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Incidence of and risk factors for postoperative urinary retention in men after carotid endarterectomy.

Authors
  • Boitano, Laura T1
  • DeBono, Madeline2
  • Tanious, Adam2
  • Iannuzzi, James C3
  • Clouse, W Darrin2
  • Eagleton, Matthew J2
  • LaMuraglia, Glenn M2
  • Conrad, Mark F2
  • 1 Division of Vascular and Endovascular Surgery, Massachusetts General Hospital, Harvard Medical School, Boston, Mass. Electronic address: [email protected]
  • 2 Division of Vascular and Endovascular Surgery, Massachusetts General Hospital, Harvard Medical School, Boston, Mass.
  • 3 Division of Vascular and Endovascular Surgery, University of California San Francisco, San Francisco, Calif.
Type
Published Article
Journal
Journal of vascular surgery
Publication Date
Sep 01, 2020
Volume
72
Issue
3
Pages
943–950
Identifiers
DOI: 10.1016/j.jvs.2019.10.093
PMID: 31964571
Source
Medline
Keywords
Language
English
License
Unknown

Abstract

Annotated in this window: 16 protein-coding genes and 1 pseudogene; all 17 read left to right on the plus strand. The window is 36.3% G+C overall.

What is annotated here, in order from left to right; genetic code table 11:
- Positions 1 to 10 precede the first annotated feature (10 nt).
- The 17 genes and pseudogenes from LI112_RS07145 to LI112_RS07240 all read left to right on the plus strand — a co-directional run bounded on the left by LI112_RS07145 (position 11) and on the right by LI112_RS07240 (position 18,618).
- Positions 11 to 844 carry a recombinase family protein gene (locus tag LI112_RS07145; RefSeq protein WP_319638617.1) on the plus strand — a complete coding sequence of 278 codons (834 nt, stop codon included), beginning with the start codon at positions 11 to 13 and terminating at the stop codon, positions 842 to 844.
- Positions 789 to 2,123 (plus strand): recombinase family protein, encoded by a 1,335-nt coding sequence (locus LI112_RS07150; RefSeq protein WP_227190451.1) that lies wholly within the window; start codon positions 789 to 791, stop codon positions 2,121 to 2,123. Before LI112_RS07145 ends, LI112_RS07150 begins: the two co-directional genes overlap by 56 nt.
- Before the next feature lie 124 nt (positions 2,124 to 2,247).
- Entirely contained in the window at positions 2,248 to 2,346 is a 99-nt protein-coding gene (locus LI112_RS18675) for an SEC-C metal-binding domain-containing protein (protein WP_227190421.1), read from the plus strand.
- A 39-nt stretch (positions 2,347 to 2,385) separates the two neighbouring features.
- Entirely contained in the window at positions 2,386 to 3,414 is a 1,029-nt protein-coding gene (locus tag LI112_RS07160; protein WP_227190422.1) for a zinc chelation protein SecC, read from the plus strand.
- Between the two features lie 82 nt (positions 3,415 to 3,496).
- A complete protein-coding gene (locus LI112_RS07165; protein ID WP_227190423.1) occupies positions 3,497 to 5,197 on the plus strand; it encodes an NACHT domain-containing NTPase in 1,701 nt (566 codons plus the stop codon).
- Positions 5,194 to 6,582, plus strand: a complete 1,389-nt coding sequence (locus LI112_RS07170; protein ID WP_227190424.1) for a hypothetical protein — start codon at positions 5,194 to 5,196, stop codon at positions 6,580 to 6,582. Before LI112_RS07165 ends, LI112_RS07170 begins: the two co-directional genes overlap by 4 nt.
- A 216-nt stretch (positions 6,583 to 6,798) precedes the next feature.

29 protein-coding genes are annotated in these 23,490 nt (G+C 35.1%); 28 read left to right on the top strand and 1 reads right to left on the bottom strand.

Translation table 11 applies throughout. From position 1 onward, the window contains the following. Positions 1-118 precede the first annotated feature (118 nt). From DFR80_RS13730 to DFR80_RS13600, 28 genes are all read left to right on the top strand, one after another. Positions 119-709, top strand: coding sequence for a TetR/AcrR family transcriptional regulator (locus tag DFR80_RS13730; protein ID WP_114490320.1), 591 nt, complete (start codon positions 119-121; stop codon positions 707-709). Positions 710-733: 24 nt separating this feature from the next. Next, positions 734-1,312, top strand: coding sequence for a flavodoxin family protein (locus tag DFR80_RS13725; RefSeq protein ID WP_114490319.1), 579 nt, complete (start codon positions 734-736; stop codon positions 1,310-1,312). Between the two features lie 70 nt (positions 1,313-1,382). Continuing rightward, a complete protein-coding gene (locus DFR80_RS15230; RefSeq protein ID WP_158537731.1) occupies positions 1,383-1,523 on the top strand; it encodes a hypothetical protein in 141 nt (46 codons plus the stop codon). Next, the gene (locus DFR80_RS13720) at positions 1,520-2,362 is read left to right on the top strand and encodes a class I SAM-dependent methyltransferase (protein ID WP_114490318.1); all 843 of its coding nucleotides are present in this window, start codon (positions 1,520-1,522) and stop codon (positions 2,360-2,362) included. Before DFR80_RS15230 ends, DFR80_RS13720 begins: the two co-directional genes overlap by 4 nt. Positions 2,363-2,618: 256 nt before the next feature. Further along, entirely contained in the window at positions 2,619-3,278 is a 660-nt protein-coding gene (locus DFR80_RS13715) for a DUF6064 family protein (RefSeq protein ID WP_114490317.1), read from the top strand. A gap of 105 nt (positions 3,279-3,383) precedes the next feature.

The goal of this study was to determine the incidence of postoperative urinary retention (POUR) in men after carotid endarterectomy (CEA) and to identify preventable risk factors for the development of this complication. All male patients who underwent CEA from 2014 to June 2018 were identified. Exclusions included CEA with concomitant cardiac surgery, baseline dialysis, and indwelling or straight catheterization. POUR was the primary end point, defined as inability to void requiring catheterization within 24 hours postoperatively or after removal of a preoperatively placed Foley catheter. POUR was further classified as mild (single catheterization), moderate (multiple catheterizations), or severe (catheterization prolonging discharge or discharge with catheter). Logistic regression assessed for POUR risk factors. There were 294 male patients who underwent CEA during the study period; 82 (28.2%) developed POUR. Of these, 48 (57.8%) were mild, 15 (18.1%) were moderate, and 20 (24.1%) were severe. At baseline, POUR was associated with older age, peripheral artery disease (PAD), chronic kidney disease, diabetes, ambulation deficit, prior urinary retention, and statin and chronic tamsulosin use. Overall, 31.6% (93) of the cohort had a Foley catheter placed before the procedure, and this was protective against POUR (no Foley vs Foley, 31.8% vs 20.4%; P = .043). Independent risk factors for POUR included prior urinary retention (odds ratio [OR], 3.4 [1.6-7.3]; P = .002), diabetes (OR, 2.1 [1.1-3.7]; P = .016), PAD (OR, 2.3 [1.1-5.2]; P = .036), and age (per year: OR, 1.1 [1.02-1.10]; P < .001). Preoperative Foley catheter placement remained protective (OR, 0.4 [0.2-0.7]; P = .003). Preoperative Foley catheter placement was not associated with urinary tract infection (preoperative Foley catheter: 0% vs 1%; P = .54). However, POUR was associated with an increased risk for urinary tract infections (10% vs 1%; P = .001), which was highest in severe POUR (20% vs 1%; P = .001). POUR was also associated with a discharge to rehabilitation (16% vs 4%; P = .002), with highest rates in the moderate and severe POUR cohorts (20% each). POUR is common in men undergoing CEA, and almost a quarter of those with POUR have a discharge delay or are discharged with a Foley catheter. Preoperative Foley catheterization is protective against POUR and should be considered in older patients, diabetics, patients with PAD, and those with a history of urinary retention. Copyright © 2019 Society for Vascular Surgery. Published by Elsevier Inc. All rights reserved.

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